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By R. W. Beardsmore (auth.)

ISBN-10: 1349009520

ISBN-13: 9781349009527

ISBN-10: 1349009547

ISBN-13: 9781349009541

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Extra resources for Art and Morality

Sample text

At a certain point, without rhyme or reason, it makes a man see a barrier he cannot pass; he can only say that he does not consider himselffree to improve the situation in just that way. 1 For the man of whom Stocks speaks, it is morality which creates his problem. It is because he feels scruples about certain actions that he faces the difficulties he does. For his partner who feels no such scruples, no problem exists. He will simply act in the manner most likely to secure him the greatest gains.

1 In its implication that the enjoyment of natural objects differs from that of works of art only in intensity, this passage brings to mind L. A. Reid's claim that 'the difference between the appreciation of a wild rose and of Bach's complete Goldberg variations is just one of degree'. 2 And Urmson's subsequent remarks do nothing to destroy the comparison. J 1 J. 0. ', Proceedings of the Aristotelian Society, supp. vol. XXXI (1957) p. 76. A. Reid, A Study in Aesthetics (1931) p. , p. 87. ART AND SOCIETY But Urmson's remarks, like those of Reid, are confusing; for by concentrating attention upon the beauty of a rose or an orchid one is ignoring precisely what is important in the appreciation of Hamlet or the Goldberg variations, namely a grasp of the traditions within which Shakespeare or Bach worked.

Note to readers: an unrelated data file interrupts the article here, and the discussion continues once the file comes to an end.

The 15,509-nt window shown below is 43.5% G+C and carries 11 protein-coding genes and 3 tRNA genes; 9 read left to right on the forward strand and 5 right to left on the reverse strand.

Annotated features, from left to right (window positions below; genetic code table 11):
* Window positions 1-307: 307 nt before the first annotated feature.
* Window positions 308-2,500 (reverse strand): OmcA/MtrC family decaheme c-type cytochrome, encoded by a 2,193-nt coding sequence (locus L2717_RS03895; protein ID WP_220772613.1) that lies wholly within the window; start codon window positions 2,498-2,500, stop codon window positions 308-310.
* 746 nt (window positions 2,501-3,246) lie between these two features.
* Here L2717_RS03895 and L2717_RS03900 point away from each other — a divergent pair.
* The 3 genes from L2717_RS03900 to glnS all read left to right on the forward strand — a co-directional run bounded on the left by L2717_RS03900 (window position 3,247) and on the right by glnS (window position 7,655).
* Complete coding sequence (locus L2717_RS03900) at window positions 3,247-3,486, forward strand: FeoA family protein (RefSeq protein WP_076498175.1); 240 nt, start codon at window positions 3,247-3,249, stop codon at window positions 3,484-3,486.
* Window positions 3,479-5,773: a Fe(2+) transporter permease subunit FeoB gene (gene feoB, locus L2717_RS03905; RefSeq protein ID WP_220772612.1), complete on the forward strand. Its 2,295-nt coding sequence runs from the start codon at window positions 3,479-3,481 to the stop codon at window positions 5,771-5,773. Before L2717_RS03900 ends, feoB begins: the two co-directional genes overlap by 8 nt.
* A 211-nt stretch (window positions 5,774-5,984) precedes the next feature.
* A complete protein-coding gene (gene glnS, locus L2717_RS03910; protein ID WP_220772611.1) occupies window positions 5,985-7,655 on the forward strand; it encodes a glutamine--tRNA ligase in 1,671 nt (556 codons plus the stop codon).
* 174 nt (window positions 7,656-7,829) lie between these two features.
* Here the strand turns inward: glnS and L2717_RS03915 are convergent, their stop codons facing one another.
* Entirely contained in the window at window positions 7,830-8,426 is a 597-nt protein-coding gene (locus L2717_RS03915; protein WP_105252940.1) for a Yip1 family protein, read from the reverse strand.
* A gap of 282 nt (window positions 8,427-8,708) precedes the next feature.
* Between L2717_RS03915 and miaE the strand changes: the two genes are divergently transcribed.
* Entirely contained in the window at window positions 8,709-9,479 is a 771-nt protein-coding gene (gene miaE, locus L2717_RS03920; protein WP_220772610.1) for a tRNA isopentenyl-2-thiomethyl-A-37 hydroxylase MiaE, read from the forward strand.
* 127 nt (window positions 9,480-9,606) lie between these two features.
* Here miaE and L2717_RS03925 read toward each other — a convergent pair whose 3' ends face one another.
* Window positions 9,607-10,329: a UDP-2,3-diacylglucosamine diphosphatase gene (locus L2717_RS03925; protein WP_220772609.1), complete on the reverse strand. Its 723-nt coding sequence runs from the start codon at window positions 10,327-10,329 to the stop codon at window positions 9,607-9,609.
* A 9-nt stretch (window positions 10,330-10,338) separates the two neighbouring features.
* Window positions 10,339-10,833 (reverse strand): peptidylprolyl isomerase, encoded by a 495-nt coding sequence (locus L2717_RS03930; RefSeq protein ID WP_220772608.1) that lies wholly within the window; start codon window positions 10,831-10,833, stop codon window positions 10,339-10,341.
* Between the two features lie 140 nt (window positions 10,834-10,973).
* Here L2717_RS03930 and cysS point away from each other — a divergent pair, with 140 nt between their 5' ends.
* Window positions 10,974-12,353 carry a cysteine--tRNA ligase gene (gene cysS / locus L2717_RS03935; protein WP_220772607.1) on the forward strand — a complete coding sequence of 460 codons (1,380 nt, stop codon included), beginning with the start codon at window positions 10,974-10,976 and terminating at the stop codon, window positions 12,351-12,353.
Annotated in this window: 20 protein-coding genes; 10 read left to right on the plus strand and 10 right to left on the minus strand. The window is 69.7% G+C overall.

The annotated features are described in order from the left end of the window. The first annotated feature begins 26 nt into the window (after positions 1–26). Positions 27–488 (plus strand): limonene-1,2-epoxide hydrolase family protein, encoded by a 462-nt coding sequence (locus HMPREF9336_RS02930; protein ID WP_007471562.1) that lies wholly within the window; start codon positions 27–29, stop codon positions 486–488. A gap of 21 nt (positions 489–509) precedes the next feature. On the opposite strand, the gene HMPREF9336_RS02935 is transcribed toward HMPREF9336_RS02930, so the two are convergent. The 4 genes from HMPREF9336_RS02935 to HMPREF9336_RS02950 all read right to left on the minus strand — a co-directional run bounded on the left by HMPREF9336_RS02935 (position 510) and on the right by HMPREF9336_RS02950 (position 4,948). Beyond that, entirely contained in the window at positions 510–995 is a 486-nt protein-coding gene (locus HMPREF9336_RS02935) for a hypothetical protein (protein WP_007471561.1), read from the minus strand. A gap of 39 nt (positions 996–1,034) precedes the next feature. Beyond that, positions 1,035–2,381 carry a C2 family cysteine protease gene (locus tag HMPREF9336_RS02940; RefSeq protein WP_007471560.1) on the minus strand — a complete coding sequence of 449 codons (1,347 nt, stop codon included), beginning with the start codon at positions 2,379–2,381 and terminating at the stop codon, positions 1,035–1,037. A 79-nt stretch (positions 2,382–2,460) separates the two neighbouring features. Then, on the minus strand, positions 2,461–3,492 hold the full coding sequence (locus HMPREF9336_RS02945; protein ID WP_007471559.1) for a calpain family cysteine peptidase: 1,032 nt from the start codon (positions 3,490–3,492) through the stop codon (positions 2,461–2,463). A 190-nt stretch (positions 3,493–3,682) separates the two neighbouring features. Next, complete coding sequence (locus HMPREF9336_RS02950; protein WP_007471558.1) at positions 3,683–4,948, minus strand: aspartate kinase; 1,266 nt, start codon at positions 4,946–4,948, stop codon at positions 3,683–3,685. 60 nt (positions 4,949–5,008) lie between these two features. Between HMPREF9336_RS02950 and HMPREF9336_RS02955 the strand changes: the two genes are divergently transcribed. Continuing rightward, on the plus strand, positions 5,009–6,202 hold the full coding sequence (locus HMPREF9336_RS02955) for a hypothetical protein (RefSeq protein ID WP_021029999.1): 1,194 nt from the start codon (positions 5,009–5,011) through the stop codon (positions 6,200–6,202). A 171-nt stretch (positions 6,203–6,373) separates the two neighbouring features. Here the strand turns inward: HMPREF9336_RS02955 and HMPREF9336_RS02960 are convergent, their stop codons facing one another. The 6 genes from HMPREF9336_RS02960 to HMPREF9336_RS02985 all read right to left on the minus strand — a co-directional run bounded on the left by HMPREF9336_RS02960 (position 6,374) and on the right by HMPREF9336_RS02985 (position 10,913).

At a certain point, without rhyme or reason, it makes a man see a barrier he cannot pass; he can only say that he does not consider himselffree to improve the situation in just that way. 1 For the man of whom Stocks speaks, it is morality which creates his problem. It is because he feels scruples about certain actions that he faces the difficulties he does. For his partner who feels no such scruples, no problem exists. He will simply act in the manner most likely to secure him the greatest gains.

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Art and Morality by R. W. Beardsmore (auth.)


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